Posted inLocal History

Lions Club of Cambria: Looking Back (Part IV)

This final article in the four-part series presents the story of the lighthouse lens that proudly stands guard at the entrance to the Pinedorado Grounds at 940 Main Street.  In early 1949, the Piedras Blancas Lighthouse beacon was lowered from the lighthouse building because a crack had developed in the supporting masonry. As the owners of the Lighthouse, the United States Coast Guard sought a local partner to maintain and display the old lighthouse beacon (also referred to as a lens).

     Since the Lions Club of Cambria was eager to promote its newly inaugurated community venue (Veterans’ Memorial Hall and surrounding grounds), the two parties met and reached an agreement, giving custodial responsibility to the Lions Club and maintaining ownership with the Coast Guard.  On September 8, 1949, the beacon was moved to its present location and placed on a concrete pedestal, where it remains to this day. The metal enclosure for the lens was designed by retired architect and Lions Club member Bob Lane in the 1980s.

     The history of the beacon is an interesting international story.  It was placed on top of the 100-foot tower at Piedras Blanca in 1874 by the now defunct United States Lighthouse Service.  Originally, the emitted light was given by burning kerosene vapor, magnified by the glass prisms that enclose the beacon.  Heavy weights hanging in the tower operated the clock mechanism, as well as rotation of the light. The beacon is a French Fresnel lens and dates to the 1850s.  The clock mechanism, also French, was crafted in 1872. The beacon is truly an installation of historic significance.

     The Lions Club established a nonprofit foundation responsible for the maintenance of the beacon, but after many years of exposure and use (the light is in operation on some nights), the Lions Club sought to transfer responsibility to another entity. Today, while the Coast Guard maintains ownership of the beacon, the United States Bureau of Land Management—which manages the Piedras Blancas Lighthouse property—is responsible for maintaining the beacon.

     The Lions Club has a long and proud history serving the community through scholarships, programs for children, the weekly farmers’ market, community eyeglass and vision support, and Pinedorado Days.  To learn more about the Club, visit

Posted inLocal History

Lions Club of Cambria: Looking Back (Part III)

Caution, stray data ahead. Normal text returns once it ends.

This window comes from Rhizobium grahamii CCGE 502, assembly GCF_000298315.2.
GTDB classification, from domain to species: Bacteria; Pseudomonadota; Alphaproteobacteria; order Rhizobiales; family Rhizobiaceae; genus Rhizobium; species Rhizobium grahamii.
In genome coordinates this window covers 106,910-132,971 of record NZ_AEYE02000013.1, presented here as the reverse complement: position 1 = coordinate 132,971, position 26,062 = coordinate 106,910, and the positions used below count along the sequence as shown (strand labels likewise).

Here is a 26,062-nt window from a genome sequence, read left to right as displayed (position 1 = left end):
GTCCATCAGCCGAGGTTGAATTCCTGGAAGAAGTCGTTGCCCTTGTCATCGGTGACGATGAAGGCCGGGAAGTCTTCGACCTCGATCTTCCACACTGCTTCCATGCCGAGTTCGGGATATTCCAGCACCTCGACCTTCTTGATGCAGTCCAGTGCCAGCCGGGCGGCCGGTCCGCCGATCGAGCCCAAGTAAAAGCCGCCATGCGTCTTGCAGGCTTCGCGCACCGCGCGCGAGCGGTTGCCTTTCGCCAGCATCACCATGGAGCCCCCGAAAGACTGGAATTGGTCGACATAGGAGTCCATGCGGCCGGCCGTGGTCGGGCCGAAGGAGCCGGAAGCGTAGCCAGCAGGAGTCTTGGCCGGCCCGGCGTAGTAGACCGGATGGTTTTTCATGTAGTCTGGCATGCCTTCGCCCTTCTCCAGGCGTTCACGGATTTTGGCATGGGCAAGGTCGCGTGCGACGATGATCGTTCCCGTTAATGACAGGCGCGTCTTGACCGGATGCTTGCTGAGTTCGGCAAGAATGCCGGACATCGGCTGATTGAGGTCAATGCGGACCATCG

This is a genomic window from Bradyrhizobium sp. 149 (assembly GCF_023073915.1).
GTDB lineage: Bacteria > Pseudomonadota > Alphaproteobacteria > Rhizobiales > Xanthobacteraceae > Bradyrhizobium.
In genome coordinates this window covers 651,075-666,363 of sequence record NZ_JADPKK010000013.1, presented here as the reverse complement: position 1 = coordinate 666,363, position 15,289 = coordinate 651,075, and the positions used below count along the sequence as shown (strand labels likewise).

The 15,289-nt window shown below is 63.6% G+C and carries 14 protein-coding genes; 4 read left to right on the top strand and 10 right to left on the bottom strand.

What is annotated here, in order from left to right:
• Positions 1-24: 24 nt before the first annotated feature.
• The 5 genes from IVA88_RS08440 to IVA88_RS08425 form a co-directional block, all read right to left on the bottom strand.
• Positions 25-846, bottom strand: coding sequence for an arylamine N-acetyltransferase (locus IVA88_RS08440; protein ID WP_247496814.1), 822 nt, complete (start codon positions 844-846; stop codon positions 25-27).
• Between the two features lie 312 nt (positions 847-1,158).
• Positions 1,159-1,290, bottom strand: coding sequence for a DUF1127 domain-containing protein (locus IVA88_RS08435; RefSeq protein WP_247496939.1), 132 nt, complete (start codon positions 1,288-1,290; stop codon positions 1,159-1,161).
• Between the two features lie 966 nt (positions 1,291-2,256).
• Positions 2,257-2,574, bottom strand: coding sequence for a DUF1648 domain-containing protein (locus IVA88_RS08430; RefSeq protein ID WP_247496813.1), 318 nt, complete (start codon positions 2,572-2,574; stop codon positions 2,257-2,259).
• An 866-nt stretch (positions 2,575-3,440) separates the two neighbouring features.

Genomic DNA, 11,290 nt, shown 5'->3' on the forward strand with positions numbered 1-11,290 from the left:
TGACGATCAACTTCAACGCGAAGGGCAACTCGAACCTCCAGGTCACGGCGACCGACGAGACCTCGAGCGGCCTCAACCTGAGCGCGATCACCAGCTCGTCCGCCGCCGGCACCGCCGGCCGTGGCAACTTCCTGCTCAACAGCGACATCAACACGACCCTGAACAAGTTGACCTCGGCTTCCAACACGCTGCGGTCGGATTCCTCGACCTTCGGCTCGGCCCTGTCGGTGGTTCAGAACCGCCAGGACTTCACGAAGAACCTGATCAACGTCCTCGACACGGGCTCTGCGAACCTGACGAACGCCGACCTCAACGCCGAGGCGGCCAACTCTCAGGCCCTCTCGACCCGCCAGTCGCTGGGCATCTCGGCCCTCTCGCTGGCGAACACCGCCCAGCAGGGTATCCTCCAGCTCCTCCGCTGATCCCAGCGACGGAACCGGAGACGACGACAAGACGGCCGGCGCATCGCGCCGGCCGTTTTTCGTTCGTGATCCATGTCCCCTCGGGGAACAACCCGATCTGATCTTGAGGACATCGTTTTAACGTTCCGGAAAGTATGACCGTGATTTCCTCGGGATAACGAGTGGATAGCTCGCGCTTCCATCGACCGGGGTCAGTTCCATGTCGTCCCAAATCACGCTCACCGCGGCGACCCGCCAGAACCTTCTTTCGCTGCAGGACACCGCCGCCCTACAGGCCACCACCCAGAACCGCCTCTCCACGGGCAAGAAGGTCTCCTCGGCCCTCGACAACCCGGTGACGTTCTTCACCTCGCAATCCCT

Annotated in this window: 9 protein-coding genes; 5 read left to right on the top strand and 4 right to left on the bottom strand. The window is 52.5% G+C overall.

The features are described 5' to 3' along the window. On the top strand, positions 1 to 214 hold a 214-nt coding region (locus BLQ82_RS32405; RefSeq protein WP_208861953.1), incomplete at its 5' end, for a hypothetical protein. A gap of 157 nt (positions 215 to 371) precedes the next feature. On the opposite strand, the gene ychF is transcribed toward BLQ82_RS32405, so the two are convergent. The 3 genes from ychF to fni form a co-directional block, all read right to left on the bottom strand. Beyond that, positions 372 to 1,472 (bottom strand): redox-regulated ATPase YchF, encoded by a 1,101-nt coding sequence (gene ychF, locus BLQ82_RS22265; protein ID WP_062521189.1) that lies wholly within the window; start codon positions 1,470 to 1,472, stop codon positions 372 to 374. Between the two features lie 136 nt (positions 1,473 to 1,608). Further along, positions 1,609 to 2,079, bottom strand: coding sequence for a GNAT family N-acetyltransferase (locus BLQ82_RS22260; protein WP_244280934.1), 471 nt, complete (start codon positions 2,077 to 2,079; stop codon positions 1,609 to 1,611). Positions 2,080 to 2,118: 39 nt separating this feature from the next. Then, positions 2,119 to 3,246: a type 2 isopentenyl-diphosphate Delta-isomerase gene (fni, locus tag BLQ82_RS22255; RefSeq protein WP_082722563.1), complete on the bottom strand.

The annual Pinedorado Days celebration began in 1949, when the Lion’s Club initiated a project to establish a community recreation center for the local youth.  The project culminated in the purchase and reconditioning of a surplus building from Camp San Luis Obispo which had been owned by the Army.  Borrowing funds from a community member, the Club created a community celebration to raise funds to pay off the loan and to engage other organizations in raising funds to support youth activities in Cambria.

     Although intended from the start as a celebration over Labor Day weekend, the first Pinedorado Days celebration took place in November of 1949 because the roof on the acquired building was not ready.  However, that first Pinedorado Days celebration did raise $1,000 – a good start for paying-off the loan.  By 1953, the original loan was retired, and in 1954 the Lions Club donated the building to the County.

     The name Pinedorado was coined through a contest conducted during the first celebration.  The judges he the Central California coastline.  For the second Pinedorado Days celebration in 1950, the Lions Club added a calliope and began the tradition of a parade down Main Street that continues today.

     From its earliest years, Pinedorado Days has engaged and benefitted many local groups and organizations that share in the proceeds raised through the celebration to support their community service projects.  The largest share of proceeds, however, goes to the Pinedorado Fund (now the Pinedorado Foundation, administered by the Lions Club) for youth recreation and education.

     The Lions Club is committed to continuing the tradition of Pinedorado Days and, although the pandemic has resulted in cancellation for the past two years, planning will begin soon for the 2022 celebration, bringing back the parade, follies, food, and fun.

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Lions Club of Cambria: Looking Back (Part II)

The first installment in this series on the history and community contributions of the Cambria Lions Club presented the story of the Veterans’ Memorial Hall, but that contribution to the community was not the first for the new Club, which was chartered in December of 1945.  The first project initiated by the Club concerned healthcare in Cambria or, more specifically, the lack of available health services.  In the late 1940s, Cambria had no resident physician and no ambulance service, so the Club took up that challenge and developed a project to bring ambulance service to Cambria.

     In creating a special subscription program for ambulance service, the Club raised over $600 and purchased a used ambulance from an ambulance company in San Luis Obispo.  Initially, the project was controversial in the community with some voices arguing that Cambria did not need such a service and, therefore, should not subscribe (pay a fee for service).  The objectors lost the argument and, ironically, one of the loudest voices to object was one of the first to need an ambulance ride – a life-saving experience that silenced his objections.

     The Lions Club assigned operation of that first ambulance to the Cambria Chamber of Commerce, because the Club was not then incorporated and not legally authorized to provide ambulance service.  However, as enthusiasm grew for the service, the Lions Club also was instrumental in forming a “hospital district” (now the Cambria Community Healthcare District), and the Club then donated the first ambulance to the newly formed District.  Subsequently, the Club, collaborating with the “hospital district,” purchased and moved a building to house the ambulance.